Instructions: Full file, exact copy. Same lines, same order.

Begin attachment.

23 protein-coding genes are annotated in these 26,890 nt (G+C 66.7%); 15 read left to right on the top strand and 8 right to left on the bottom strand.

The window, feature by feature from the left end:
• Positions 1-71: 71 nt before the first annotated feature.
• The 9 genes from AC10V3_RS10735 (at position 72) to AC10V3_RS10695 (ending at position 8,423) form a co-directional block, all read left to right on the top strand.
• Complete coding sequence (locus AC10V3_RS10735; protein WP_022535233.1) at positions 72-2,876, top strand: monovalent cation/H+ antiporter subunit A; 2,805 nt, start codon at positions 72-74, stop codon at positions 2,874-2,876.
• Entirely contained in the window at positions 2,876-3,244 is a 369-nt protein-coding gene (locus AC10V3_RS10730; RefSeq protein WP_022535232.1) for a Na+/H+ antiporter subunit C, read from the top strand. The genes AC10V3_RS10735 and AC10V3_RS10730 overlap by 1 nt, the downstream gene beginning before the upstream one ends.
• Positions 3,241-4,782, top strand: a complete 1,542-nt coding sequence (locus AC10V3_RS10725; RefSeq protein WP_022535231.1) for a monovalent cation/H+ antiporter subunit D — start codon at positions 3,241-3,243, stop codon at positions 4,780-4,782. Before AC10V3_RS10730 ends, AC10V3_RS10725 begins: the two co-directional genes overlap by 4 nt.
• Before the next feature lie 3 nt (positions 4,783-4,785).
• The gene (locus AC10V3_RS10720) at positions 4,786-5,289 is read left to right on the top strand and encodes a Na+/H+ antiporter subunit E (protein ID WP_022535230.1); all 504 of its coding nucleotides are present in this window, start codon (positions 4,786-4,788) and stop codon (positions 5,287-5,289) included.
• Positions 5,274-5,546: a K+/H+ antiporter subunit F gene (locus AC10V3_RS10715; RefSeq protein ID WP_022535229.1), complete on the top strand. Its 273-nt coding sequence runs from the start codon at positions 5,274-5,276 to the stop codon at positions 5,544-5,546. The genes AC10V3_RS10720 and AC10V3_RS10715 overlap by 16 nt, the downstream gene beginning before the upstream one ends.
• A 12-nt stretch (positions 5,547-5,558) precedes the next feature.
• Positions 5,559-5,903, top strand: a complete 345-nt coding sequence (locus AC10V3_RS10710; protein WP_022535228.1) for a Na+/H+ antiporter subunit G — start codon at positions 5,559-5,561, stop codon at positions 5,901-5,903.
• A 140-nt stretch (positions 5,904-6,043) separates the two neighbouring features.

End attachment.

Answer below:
23 protein-coding genes are annotated in these 26,890 nt (G+C 66.7%); 15 read left to right on the top strand and 8 right to left on the bottom strand.

The window, feature by feature from the left end:
• Positions 1-71: 71 nt before the first annotated feature.
• The 9 genes from AC10V3_RS10735 (at position 72) to AC10V3_RS10695 (ending at position 8,423) form a co-directional block, all read left to right on the top strand.
• Complete coding sequence (locus AC10V3_RS10735; protein WP_022535233.1) at positions 72-2,876, top strand: monovalent cation/H+ antiporter subunit A; 2,805 nt, start codon at positions 72-74, stop codon at positions 2,874-2,876.
• Entirely contained in the window at positions 2,876-3,244 is a 369-nt protein-coding gene (locus AC10V3_RS10730; RefSeq protein WP_022535232.1) for a Na+/H+ antiporter subunit C, read from the top strand. The genes AC10V3_RS10735 and AC10V3_RS10730 overlap by 1 nt, the downstream gene beginning before the upstream one ends.
• Positions 3,241-4,782, top strand: a complete 1,542-nt coding sequence (locus AC10V3_RS10725; RefSeq protein WP_022535231.1) for a monovalent cation/H+ antiporter subunit D — start codon at positions 3,241-3,243, stop codon at positions 4,780-4,782. Before AC10V3_RS10730 ends, AC10V3_RS10725 begins: the two co-directional genes overlap by 4 nt.
• Before the next feature lie 3 nt (positions 4,783-4,785).
• The gene (locus AC10V3_RS10720) at positions 4,786-5,289 is read left to right on the top strand and encodes a Na+/H+ antiporter subunit E (protein ID WP_022535230.1); all 504 of its coding nucleotides are present in this window, start codon (positions 4,786-4,788) and stop codon (positions 5,287-5,289) included.
• Positions 5,274-5,546: a K+/H+ antiporter subunit F gene (locus AC10V3_RS10715; RefSeq protein ID WP_022535229.1), complete on the top strand. Its 273-nt coding sequence runs from the start codon at positions 5,274-5,276 to the stop codon at positions 5,544-5,546. The genes AC10V3_RS10720 and AC10V3_RS10715 overlap by 16 nt, the downstream gene beginning before the upstream one ends.
• A 12-nt stretch (positions 5,547-5,558) precedes the next feature.
• Positions 5,559-5,903, top strand: a complete 345-nt coding sequence (locus AC10V3_RS10710; protein WP_022535228.1) for a Na+/H+ antiporter subunit G — start codon at positions 5,559-5,561, stop codon at positions 5,901-5,903.
• A 140-nt stretch (positions 5,904-6,043) separates the two neighbouring features.